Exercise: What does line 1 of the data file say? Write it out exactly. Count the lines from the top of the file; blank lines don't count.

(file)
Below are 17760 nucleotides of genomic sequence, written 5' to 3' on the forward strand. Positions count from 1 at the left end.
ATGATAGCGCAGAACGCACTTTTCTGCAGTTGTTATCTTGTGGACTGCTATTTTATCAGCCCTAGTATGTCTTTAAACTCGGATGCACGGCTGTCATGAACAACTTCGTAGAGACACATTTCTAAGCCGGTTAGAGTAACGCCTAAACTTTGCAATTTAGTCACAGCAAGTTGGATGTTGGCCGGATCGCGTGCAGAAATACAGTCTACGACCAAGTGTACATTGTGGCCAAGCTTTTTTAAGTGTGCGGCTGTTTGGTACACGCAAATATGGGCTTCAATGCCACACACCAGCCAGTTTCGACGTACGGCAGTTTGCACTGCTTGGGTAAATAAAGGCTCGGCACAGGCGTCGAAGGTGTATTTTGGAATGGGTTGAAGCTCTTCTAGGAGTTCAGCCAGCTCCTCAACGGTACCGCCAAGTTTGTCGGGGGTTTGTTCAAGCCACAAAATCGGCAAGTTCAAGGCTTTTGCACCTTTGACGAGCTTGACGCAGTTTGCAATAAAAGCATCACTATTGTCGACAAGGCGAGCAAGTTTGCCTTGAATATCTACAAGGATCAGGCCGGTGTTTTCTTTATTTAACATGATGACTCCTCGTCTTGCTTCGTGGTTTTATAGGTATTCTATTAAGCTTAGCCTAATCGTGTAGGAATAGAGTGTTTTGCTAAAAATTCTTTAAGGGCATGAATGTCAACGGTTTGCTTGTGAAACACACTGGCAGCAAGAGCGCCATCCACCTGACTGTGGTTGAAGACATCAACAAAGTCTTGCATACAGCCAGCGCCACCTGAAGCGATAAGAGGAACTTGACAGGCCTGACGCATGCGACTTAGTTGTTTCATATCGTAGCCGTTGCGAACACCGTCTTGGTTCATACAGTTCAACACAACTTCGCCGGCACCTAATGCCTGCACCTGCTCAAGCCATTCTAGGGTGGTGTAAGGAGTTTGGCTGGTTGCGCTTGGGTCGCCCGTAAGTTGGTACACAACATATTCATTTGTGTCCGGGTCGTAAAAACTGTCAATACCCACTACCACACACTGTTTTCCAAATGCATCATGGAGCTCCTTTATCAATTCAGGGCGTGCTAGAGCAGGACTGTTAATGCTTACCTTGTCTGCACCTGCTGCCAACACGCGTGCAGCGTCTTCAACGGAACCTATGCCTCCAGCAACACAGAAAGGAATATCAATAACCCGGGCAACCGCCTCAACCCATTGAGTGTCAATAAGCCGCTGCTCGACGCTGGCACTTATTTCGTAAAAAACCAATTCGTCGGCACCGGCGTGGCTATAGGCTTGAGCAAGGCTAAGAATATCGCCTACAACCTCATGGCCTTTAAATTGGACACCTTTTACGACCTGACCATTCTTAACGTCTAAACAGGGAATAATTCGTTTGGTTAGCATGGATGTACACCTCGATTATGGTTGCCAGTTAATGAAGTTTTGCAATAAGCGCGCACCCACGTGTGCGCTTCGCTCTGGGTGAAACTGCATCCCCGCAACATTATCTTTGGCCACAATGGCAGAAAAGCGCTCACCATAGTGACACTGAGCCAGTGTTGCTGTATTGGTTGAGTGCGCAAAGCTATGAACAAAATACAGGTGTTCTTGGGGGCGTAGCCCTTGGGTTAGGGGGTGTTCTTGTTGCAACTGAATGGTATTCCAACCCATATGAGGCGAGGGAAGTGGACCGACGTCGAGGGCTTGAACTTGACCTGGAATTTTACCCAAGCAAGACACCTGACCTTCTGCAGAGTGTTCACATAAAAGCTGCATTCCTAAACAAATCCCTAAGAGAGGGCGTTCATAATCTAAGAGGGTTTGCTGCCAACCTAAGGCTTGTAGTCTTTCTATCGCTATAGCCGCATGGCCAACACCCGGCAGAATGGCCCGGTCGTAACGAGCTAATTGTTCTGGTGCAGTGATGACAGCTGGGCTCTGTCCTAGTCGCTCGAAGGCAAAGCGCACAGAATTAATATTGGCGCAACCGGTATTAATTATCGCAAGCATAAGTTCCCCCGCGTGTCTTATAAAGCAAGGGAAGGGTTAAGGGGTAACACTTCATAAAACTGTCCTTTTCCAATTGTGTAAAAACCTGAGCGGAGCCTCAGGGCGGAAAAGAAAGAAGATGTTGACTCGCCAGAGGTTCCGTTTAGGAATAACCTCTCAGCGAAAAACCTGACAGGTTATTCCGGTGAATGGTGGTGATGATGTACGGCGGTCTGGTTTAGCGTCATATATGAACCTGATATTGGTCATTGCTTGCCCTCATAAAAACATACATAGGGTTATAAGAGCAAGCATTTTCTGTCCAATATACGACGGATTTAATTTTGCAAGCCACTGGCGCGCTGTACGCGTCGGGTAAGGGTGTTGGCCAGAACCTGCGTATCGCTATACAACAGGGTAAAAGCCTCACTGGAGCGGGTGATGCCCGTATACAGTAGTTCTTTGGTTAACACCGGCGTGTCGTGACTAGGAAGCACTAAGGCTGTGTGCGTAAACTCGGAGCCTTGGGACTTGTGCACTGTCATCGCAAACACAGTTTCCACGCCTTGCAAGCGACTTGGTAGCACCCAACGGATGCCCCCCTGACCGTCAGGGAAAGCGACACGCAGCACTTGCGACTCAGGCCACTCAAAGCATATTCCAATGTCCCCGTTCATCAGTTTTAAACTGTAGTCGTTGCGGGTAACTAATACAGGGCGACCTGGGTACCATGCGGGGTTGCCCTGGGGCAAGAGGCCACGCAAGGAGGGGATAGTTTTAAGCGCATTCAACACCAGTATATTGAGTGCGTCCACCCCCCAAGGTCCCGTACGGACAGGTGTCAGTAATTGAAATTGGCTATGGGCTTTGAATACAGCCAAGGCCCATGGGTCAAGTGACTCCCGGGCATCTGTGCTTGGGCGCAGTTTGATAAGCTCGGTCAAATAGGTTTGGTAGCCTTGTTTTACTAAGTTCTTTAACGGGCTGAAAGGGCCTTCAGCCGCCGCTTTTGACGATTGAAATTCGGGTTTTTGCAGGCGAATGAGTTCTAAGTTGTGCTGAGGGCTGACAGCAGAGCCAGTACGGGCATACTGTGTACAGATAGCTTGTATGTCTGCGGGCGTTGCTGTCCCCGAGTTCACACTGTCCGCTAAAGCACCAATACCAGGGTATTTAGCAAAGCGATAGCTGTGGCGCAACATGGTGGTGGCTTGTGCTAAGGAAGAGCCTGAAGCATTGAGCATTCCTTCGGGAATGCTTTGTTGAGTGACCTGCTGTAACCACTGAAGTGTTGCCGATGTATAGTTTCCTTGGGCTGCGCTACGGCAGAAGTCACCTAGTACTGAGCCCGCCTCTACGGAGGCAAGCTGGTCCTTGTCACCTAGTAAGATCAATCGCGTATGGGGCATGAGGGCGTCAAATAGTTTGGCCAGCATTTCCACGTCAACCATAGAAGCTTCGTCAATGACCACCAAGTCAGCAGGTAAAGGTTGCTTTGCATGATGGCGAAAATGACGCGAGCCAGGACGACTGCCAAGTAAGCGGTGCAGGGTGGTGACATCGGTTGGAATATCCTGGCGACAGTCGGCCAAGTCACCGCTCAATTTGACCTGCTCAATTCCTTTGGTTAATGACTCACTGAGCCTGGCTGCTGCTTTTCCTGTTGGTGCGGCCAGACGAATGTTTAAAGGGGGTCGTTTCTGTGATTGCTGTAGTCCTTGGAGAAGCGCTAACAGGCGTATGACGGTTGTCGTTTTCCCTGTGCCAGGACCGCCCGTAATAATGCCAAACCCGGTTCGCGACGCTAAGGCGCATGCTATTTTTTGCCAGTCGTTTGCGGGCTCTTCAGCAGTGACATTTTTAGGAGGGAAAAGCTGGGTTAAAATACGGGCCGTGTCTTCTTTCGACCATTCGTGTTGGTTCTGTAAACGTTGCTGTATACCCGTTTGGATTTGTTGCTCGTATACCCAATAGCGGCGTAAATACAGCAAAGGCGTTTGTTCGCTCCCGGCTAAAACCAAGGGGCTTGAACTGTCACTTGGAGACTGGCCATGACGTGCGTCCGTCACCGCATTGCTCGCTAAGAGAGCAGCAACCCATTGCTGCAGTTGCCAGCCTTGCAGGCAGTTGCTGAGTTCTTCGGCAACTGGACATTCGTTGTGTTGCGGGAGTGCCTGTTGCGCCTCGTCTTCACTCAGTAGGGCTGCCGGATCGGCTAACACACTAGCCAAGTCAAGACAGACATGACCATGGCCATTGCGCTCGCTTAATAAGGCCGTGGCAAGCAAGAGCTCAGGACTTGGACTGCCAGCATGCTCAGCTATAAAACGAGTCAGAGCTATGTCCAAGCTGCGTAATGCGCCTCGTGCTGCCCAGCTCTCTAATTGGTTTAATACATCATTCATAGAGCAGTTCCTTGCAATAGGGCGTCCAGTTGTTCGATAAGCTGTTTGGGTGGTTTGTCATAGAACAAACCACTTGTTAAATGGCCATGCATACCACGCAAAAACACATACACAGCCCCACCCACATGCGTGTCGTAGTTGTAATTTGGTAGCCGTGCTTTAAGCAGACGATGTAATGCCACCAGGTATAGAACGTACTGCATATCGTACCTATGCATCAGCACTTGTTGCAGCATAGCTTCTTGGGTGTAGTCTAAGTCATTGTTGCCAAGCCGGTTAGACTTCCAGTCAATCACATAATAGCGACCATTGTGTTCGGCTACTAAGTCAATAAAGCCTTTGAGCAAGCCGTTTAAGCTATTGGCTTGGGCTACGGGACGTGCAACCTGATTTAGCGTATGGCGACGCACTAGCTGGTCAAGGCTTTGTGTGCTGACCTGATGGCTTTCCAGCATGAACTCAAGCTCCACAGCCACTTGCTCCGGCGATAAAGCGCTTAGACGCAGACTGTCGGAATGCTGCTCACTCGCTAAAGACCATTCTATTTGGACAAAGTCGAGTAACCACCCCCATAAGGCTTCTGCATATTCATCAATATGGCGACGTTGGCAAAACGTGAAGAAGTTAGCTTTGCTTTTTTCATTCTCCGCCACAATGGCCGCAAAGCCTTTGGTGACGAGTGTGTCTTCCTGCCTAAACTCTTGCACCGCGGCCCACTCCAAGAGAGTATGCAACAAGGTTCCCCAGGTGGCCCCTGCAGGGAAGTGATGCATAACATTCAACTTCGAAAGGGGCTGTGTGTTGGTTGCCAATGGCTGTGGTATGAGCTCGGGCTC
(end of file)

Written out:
Below are 17760 nucleotides of genomic sequence, written 5' to 3' on the forward strand. Positions count from 1 at the left end.